In the present case, bitch delivered 4 pups in subsequent whelping. Similarly after unilateral ovario hysterectomy of uterine torsion bitches, Kumru et al. (2011) recorded 2 and 3 pups from same bitch in two deliveries, Seyrek et al., 2004 and Kelly 2001 reported two an d three pups respectively in following breeding period. Which was lower than the usual mean litter size in large breed dogs (seven puppies/litter) [Kelly 2001, Johnson 2008]. In conclusion, unilateral ovario hysterectomy seems to provide a practical opportunity to maintain breeding ability of precious bitches with unilateral uterine torsion with necrosis. Thus, owner satisfaction may be achieved despite reduced future litter size. Additional studies involving larger numbers of dogs are required to further establish possible complications and potential risks.

References

Barrand, K.R. (2009). Unilateral uterine torsion associated with haematometra and cystic endometrial hyperplasia in a bitch. Vet. Rec. 164: 19-20.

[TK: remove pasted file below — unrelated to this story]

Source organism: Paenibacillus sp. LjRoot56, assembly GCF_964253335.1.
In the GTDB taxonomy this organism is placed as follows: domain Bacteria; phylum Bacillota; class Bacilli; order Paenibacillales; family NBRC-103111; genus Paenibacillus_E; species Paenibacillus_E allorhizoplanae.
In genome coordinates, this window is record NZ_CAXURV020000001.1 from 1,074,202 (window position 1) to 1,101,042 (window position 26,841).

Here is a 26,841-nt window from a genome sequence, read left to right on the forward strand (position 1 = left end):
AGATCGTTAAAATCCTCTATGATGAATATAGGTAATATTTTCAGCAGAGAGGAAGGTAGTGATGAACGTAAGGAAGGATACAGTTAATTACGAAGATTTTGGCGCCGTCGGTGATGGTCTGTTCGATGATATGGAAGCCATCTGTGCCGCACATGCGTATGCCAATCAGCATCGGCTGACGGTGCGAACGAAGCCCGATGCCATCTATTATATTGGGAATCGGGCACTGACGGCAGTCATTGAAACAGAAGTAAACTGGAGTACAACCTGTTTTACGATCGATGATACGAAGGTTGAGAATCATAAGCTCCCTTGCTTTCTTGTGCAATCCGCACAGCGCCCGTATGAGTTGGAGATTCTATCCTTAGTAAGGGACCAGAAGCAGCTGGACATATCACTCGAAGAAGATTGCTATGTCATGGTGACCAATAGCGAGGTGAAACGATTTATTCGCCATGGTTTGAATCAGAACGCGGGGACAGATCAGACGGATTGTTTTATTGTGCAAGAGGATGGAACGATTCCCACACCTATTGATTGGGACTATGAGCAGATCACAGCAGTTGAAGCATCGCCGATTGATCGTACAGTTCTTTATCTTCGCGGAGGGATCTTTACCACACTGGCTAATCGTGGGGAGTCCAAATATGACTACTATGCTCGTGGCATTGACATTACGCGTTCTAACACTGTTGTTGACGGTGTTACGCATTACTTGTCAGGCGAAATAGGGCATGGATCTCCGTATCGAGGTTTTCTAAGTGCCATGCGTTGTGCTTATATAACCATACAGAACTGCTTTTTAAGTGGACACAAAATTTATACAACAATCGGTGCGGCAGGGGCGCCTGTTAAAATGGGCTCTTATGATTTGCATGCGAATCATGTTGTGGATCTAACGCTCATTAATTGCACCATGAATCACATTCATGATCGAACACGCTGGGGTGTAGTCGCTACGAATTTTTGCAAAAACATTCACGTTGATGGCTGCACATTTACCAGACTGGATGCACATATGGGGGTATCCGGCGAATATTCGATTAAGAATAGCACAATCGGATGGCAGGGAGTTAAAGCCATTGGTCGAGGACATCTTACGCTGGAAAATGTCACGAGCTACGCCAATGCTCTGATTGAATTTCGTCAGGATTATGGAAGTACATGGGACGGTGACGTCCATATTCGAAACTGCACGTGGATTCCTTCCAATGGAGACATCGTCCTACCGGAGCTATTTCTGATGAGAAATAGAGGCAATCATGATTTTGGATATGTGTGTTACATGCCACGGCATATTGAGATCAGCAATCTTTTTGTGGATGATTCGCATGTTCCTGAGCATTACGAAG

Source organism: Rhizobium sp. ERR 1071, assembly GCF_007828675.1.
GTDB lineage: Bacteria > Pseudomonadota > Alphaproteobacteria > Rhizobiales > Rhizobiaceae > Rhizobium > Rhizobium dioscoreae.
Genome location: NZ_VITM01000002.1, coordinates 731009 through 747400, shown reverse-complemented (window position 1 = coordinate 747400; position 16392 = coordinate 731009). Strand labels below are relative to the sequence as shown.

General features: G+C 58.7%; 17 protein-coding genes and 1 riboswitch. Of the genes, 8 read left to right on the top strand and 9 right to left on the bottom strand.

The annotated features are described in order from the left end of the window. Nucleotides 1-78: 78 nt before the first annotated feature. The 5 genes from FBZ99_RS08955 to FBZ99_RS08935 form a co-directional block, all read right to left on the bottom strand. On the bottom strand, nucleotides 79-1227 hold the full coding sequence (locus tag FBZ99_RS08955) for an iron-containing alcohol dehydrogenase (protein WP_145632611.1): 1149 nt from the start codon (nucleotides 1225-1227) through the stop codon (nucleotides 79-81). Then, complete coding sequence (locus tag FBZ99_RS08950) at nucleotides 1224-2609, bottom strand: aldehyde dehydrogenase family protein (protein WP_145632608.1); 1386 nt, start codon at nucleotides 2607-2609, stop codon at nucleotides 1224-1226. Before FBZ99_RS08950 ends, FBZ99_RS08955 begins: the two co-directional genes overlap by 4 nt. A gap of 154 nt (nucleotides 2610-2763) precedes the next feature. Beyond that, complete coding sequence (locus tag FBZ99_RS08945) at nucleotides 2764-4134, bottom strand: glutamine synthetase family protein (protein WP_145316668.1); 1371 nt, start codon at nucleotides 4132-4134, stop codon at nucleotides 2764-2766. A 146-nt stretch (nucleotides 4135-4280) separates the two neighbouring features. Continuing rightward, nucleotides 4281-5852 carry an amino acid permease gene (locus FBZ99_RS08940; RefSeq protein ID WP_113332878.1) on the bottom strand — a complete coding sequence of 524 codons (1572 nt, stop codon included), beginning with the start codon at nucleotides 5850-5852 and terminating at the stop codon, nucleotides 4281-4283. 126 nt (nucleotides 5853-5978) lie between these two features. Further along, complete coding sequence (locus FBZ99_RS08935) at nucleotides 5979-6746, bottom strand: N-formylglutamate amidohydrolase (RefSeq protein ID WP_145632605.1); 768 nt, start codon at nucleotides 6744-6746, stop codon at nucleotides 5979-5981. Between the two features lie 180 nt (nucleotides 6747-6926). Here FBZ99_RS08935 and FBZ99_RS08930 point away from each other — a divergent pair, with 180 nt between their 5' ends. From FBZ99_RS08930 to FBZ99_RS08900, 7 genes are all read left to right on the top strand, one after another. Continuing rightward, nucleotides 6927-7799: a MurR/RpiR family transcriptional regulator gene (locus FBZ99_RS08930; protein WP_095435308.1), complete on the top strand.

Brown, A.J. (1974). Torsion of the gravid uterus in a bitch. Vet Rec 94: 202.

Chambers, B.A., Laksito, M.A., Long, F. and Yates, G.D. (2011). Unilateral uterine torsion secondary to an inflammatory endometrial polyp in the bitch. Aust Vet J. 89: 380-84

De Dreu, P.J., Finkensieper. A.H. and van Essen, G.J. (1980). Uterine torsion in a German shepherd. Tijdschr Diergeneeskd 105: 208-09.

England, G.C., Freeman, S.L. and Russo, M. (2007).Treatment of spontaneous pyometra in 22 bitches with a combination of cabergoline and cloprostenol. Vet Rec. 160: 293-96.

Geigenmuller, H. (1965). Contribution on the uterine torsion in a pregnant dog. Wien Tierarztl Monatsschr. 52: 707-10.

Homer. B.L., Altman, N.H. and Tenzer, N.B. (1980). Left horn uterine torsion in a nongravid nulliparous bitch. J Am Vet Med Assoc. 176: 633-34.

Jackson, P.G.G. (2004). Postparturient problems in the dog and cat. In: Jackson P.G.G .: Handbook of veterinary Obstetrics, 2nd ed. W.B. Saunders Company, Philadelphia. P. 141-66.

Johnson, C.A. (2008). Pregnancy management in the bitch. Theriogenology. 70:1412-17.

Joshi, K.V., Sardeshpande, P.D., Jalnapurkar, B.V. and Ajinkya, S.M. (1967). A case of uterine adenocarcinoma in dog. Indian Vet J 44: 114-16.

Kelly, R.L. (2001). Canine reproductive management: Factors influencing litter size. Proc. Soc. Theriogenology, September 12 to 15, Vancouver, Canada.p. 263-82.